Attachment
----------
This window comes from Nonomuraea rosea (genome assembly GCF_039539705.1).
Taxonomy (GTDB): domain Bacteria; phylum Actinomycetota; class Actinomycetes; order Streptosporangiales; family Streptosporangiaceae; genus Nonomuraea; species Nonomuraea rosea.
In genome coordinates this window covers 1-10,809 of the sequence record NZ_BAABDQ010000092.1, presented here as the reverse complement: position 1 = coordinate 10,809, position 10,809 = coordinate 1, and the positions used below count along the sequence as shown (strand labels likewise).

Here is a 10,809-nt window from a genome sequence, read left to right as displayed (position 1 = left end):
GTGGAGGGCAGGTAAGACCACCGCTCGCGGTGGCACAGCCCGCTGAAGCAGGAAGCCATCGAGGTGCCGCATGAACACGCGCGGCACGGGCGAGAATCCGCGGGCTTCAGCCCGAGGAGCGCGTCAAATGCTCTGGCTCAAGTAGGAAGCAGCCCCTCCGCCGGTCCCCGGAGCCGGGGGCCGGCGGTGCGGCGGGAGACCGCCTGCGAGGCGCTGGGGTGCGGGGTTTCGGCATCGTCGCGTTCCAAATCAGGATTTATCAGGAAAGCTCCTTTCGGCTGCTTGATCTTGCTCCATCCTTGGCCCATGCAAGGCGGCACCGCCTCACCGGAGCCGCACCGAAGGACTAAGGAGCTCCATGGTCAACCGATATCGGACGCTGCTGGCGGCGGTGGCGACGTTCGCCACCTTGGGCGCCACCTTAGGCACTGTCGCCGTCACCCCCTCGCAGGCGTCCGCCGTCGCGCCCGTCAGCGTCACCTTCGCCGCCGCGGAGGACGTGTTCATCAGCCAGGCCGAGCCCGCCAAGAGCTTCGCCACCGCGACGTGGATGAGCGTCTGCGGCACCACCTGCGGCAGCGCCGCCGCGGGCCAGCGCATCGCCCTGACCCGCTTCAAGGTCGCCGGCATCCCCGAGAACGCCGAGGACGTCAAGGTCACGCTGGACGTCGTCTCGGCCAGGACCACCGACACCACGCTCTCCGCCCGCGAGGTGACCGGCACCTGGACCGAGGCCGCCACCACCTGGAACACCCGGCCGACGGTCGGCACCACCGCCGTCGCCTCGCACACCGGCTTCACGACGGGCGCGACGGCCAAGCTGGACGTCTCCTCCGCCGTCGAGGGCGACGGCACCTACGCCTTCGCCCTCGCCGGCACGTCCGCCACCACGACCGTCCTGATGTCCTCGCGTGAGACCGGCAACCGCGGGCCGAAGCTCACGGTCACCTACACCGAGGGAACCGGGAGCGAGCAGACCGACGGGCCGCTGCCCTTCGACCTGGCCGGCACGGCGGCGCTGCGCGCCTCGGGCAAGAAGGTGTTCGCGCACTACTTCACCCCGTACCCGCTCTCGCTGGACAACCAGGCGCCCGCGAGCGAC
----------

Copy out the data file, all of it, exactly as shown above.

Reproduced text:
This window comes from Nonomuraea rosea (genome assembly GCF_039539705.1).
Taxonomy (GTDB): domain Bacteria; phylum Actinomycetota; class Actinomycetes; order Streptosporangiales; family Streptosporangiaceae; genus Nonomuraea; species Nonomuraea rosea.
In genome coordinates this window covers 1-10,809 of the sequence record NZ_BAABDQ010000092.1, presented here as the reverse complement: position 1 = coordinate 10,809, position 10,809 = coordinate 1, and the positions used below count along the sequence as shown (strand labels likewise).

Here is a 10,809-nt window from a genome sequence, read left to right as displayed (position 1 = left end):
GTGGAGGGCAGGTAAGACCACCGCTCGCGGTGGCACAGCCCGCTGAAGCAGGAAGCCATCGAGGTGCCGCATGAACACGCGCGGCACGGGCGAGAATCCGCGGGCTTCAGCCCGAGGAGCGCGTCAAATGCTCTGGCTCAAGTAGGAAGCAGCCCCTCCGCCGGTCCCCGGAGCCGGGGGCCGGCGGTGCGGCGGGAGACCGCCTGCGAGGCGCTGGGGTGCGGGGTTTCGGCATCGTCGCGTTCCAAATCAGGATTTATCAGGAAAGCTCCTTTCGGCTGCTTGATCTTGCTCCATCCTTGGCCCATGCAAGGCGGCACCGCCTCACCGGAGCCGCACCGAAGGACTAAGGAGCTCCATGGTCAACCGATATCGGACGCTGCTGGCGGCGGTGGCGACGTTCGCCACCTTGGGCGCCACCTTAGGCACTGTCGCCGTCACCCCCTCGCAGGCGTCCGCCGTCGCGCCCGTCAGCGTCACCTTCGCCGCCGCGGAGGACGTGTTCATCAGCCAGGCCGAGCCCGCCAAGAGCTTCGCCACCGCGACGTGGATGAGCGTCTGCGGCACCACCTGCGGCAGCGCCGCCGCGGGCCAGCGCATCGCCCTGACCCGCTTCAAGGTCGCCGGCATCCCCGAGAACGCCGAGGACGTCAAGGTCACGCTGGACGTCGTCTCGGCCAGGACCACCGACACCACGCTCTCCGCCCGCGAGGTGACCGGCACCTGGACCGAGGCCGCCACCACCTGGAACACCCGGCCGACGGTCGGCACCACCGCCGTCGCCTCGCACACCGGCTTCACGACGGGCGCGACGGCCAAGCTGGACGTCTCCTCCGCCGTCGAGGGCGACGGCACCTACGCCTTCGCCCTCGCCGGCACGTCCGCCACCACGACCGTCCTGATGTCCTCGCGTGAGACCGGCAACCGCGGGCCGAAGCTCACGGTCACCTACACCGAGGGAACCGGGAGCGAGCAGACCGACGGGCCGCTGCCCTTCGACCTGGCCGGCACGGCGGCGCTGCGCGCCTCGGGCAAGAAGGTGTTCGCGCACTACTTCACCCCGTACCCGCTCTCGCTGGACAACCAGGCGCCCGCGAGCGAC